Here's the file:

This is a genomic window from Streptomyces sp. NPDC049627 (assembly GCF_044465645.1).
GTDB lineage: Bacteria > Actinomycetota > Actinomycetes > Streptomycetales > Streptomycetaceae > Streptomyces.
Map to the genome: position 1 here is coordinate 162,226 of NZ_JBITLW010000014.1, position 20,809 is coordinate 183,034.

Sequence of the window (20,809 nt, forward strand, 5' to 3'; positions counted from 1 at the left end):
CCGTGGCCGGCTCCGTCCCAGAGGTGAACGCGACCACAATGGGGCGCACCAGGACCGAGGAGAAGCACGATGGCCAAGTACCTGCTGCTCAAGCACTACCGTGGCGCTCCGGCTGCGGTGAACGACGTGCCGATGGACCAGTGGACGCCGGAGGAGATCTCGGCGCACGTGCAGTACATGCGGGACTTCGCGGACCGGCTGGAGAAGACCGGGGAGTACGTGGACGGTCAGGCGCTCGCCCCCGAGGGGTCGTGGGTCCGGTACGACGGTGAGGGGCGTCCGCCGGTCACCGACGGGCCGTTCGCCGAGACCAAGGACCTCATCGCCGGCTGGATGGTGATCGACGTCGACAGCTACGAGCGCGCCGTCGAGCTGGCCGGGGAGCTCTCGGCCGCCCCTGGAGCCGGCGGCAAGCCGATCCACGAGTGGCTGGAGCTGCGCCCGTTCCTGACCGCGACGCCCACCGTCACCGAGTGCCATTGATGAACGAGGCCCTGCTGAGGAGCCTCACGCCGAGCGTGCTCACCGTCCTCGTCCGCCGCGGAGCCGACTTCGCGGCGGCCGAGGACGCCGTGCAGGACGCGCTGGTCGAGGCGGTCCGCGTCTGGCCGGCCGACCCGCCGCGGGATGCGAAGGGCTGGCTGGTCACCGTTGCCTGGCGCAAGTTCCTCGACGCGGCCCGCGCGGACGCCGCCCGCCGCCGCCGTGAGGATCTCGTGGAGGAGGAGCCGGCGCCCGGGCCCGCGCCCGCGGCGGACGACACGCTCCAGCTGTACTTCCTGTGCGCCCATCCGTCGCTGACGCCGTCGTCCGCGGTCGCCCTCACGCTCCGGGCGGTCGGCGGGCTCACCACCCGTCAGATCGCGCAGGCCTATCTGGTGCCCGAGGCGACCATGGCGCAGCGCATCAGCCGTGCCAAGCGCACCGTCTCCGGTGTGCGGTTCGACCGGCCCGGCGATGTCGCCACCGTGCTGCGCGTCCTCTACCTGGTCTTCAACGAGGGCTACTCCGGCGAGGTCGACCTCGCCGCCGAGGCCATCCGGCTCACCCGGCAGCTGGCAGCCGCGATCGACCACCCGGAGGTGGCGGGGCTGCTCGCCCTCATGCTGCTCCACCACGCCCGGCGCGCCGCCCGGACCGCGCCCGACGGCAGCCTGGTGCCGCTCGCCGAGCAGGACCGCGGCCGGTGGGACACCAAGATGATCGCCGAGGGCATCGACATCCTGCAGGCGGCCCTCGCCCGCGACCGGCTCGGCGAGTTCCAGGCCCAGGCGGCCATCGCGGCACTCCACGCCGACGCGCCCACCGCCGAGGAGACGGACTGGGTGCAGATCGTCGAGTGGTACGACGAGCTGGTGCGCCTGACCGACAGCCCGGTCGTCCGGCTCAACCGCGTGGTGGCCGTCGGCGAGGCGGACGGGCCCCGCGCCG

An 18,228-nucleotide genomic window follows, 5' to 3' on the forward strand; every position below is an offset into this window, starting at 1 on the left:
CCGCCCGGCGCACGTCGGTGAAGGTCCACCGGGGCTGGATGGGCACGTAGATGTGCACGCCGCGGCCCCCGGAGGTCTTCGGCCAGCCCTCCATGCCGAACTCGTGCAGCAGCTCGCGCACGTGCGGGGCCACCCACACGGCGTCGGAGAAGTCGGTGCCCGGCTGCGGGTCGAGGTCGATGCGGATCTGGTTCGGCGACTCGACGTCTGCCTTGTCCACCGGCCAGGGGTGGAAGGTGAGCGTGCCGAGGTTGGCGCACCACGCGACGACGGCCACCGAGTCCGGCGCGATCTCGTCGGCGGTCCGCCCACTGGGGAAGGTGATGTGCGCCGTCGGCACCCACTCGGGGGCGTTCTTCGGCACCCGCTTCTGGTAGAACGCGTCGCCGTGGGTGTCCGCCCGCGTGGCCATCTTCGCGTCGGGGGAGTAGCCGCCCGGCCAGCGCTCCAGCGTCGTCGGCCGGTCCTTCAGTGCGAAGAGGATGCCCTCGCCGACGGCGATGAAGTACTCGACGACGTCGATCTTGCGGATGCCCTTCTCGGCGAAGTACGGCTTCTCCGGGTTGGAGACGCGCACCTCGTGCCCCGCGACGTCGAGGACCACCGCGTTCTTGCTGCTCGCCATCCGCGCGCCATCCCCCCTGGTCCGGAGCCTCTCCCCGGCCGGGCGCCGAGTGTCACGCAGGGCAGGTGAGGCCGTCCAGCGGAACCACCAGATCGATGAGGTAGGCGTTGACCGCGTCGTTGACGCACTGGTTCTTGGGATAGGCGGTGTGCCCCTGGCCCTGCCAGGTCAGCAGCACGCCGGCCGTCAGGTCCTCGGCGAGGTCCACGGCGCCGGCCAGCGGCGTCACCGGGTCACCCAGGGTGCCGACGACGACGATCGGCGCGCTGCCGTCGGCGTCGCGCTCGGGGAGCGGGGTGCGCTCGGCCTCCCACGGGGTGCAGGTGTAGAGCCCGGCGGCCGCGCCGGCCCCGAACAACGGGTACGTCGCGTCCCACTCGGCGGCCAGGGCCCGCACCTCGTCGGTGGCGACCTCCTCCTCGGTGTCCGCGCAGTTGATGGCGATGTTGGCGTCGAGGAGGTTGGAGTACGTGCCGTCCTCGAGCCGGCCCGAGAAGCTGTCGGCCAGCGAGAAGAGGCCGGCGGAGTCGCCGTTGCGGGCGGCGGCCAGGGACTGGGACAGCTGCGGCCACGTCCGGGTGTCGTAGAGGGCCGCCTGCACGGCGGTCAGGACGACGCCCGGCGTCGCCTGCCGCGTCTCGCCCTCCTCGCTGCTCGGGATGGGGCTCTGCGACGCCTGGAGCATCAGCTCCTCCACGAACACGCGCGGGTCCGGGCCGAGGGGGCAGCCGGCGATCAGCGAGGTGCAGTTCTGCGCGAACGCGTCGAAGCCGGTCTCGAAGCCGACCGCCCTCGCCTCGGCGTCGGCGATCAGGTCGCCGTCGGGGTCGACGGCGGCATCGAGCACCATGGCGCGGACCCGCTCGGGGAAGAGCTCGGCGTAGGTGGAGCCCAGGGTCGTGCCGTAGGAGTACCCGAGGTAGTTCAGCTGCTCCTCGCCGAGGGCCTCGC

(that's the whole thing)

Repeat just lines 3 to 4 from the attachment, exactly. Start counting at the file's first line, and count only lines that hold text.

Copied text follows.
Map to the genome: position 1 here is coordinate 162,226 of NZ_JBITLW010000014.1, position 20,809 is coordinate 183,034.

Sequence of the window (20,809 nt, forward strand, 5' to 3'; positions counted from 1 at the left end):